Ever since I shifted to Delhi, I have become super-selective about the films I watch in theatres. The soaring ticket prices don’t go well with the deteriorating standard of Hindi cinema. Badly edited trailers scream the story in your face and you almost envisage the fate of the film. But then, every once in a while, there comes a trailer that sweeps you off your feet. You get intrigued and anxiously wait for the release date. For me, Sanju was that film.
Back in Kolkata, I could just walk up to the multiplex with my friends and buy an inexpensive ticket for a late night show. It didn’t matter if the film didn’t meet my expectations. Here in the national capital, when I have to shell out a substantial amount of time, moolah and effort for a ticket, I like to ensure that the film is above the average Bollywood fare. Plus, if I sacrifice my Sunday morning siesta to go out for a movie, it speaks volumes about the kind of expectations I held from Sanju.
As the opening scene unveils, the first thing that strikes you is Ranbir Kapoor’s uncanny resemblance to Sanjay Dutt. Kudos to the makeup and prosthetics team for nailing each and every look through the different stages of Dutt’s life. However, Kapoor’s resemblance to Dutt doesn’t end at face value. Be it the latter’s voice, body language or unique mannerisms, Kapoor’s chameleon-like transformation is hard hitting. A jam-packed theatre applaudes as the cocky Sanju Baba gets rid of yet another biographer who fails to carry his true story to the public.
Paresh Rawal, as Sanju’s father Sunil Dutt, may not have metamorphosed as well into his character. But his acting prowess more than makes up for it. From the strict father who rebukes his son for smoking a cigarette, he slips into the shoes of a companion who helps Sanju overcome every challenge – from addiction to the TADA case. Manisha Koirala as Nargis Dutt, despite her limited screen time, is a delight to watch.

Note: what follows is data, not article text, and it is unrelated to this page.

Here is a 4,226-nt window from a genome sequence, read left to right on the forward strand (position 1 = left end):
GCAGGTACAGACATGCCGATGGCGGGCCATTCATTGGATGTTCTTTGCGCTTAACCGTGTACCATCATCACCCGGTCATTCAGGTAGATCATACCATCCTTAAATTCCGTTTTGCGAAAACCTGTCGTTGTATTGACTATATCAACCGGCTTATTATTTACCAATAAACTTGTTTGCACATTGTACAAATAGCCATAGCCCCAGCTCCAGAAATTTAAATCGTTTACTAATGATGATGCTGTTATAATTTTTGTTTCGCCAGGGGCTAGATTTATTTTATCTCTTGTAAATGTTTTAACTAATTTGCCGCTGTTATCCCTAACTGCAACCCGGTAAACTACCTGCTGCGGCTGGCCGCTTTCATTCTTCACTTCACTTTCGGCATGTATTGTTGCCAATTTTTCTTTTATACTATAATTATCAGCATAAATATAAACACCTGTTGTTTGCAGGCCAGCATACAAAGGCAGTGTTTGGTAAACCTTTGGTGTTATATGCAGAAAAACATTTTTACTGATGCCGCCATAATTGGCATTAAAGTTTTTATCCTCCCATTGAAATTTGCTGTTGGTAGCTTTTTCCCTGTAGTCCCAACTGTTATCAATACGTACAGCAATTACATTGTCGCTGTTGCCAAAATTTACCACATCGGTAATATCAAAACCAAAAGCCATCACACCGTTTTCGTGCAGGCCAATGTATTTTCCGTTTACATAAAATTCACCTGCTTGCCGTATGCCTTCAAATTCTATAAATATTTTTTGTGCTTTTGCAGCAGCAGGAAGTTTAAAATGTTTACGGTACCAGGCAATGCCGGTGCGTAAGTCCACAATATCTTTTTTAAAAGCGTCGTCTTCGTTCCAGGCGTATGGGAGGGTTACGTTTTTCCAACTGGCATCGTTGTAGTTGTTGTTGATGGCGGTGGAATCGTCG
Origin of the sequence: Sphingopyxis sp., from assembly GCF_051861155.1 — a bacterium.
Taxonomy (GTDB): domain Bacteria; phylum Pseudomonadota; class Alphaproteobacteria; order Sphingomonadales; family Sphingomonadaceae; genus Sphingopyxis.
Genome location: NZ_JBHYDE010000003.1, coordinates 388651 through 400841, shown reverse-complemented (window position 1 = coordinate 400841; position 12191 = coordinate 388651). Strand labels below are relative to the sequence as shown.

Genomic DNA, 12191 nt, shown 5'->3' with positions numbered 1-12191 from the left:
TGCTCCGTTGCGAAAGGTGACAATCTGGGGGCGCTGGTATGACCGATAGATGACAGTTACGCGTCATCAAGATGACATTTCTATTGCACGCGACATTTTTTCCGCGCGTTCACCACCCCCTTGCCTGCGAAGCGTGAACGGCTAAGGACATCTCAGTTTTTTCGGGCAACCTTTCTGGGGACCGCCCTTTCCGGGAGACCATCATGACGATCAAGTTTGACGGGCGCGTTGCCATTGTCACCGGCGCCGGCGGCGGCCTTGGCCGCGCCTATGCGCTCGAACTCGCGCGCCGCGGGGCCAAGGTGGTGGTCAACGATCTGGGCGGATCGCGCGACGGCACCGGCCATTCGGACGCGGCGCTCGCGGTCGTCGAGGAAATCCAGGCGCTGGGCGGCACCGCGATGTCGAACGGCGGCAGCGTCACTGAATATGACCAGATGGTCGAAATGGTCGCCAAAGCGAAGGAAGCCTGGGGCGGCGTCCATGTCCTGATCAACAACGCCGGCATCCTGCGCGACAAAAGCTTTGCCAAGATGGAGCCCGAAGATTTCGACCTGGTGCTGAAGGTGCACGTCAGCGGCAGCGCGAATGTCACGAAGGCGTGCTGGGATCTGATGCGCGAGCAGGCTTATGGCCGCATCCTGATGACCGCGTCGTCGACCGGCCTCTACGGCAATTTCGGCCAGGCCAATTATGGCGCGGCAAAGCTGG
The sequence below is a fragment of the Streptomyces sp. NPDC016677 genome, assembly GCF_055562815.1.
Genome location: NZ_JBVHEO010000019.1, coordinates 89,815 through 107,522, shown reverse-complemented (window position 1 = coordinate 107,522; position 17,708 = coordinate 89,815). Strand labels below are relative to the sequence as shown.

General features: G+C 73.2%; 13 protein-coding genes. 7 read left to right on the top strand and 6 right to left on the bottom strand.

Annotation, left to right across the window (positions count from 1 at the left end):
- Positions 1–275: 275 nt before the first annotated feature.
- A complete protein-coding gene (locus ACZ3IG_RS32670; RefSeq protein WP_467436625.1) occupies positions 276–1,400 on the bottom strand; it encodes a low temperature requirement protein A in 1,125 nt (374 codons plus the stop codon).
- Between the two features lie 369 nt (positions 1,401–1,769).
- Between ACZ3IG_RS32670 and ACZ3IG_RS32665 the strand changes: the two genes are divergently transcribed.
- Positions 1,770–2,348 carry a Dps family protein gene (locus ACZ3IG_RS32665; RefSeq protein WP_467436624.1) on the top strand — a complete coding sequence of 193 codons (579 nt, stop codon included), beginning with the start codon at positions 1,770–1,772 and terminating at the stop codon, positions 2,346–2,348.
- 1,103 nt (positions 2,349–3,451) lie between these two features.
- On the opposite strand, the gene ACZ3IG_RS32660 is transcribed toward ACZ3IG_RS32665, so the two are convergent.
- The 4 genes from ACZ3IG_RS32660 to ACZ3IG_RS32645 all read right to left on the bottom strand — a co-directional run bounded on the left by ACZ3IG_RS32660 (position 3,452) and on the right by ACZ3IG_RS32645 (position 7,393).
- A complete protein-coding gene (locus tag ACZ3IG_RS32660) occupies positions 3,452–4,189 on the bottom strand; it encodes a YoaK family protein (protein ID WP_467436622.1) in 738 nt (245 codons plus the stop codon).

Sanju: Powerhouse performances failed by a weak script
Unfortunately though, Rajkumar Hirani and Abhijat Joshi’s script fails to do justice to such brilliants performances by powerhouse actors. Anyone who has the slightest interest in the who’s who of Hindi film industry, is probably aware of the roller coaster ride that Sanjay Dutt’s life has been. The script falters as it tries to whitewash Dutt’s image, making him look like the victim of his own circumstances. Despite the tumultuous journey that the titular character goes through, the audience never really gets to be a part of it.
Hirani attempts to tickle our tear glands with various emotional scenes. However, the drama in these scenes gets a little over the top, making them mushy and forgettable. In Hirani’s picture perfect world, there is no scope for darkness and grit. The audience is never offered a seat on this roller coaster ride of Dutt’s life. Rather, the audience takes a backseat and observes every incident as a passive spectator – without the right to have an opinion or judgement.
My other problem with the script is the portrayal of women in Sanju’s life. From his first girlfriend Ruby to his present wife Maanyata, they are used as mere props to take Sanju’s story forward. There is no development in their arcs, no account of how they suffer and recover along with Dutt. Same goes for Priya Dutt’s blink-and-you-miss-it character. All these women, strong in their own right, never find a voice in the story of Sanju. Anushka Shamra, as biographer Winnie Diaz, fails to make a mark despite here unique hairstyle and accent.
The real hero of Sanju
All said and done, the only thing that lingers as the end credits roll, is Vicky Kaushal’s honest portrayal of Sanju’s best friend Kamli. Loosely based on Sanjay Dutt’s real life best friend Kumar Gaurav, Kaushal breathes life into Kamlesh’s character. His conviction is evident in every scene, as he stands by Sanju through all his upheavals. Some of my most memorable scenes in the film are those in which Kaushal and Kapoor share screen space.
Sadly, I was left with a longing for what the film could have been, instead of rejoicing what actually became of the film.
The audience is left with a longing for what the film could have been, instead of rejoicing what actually became of the film.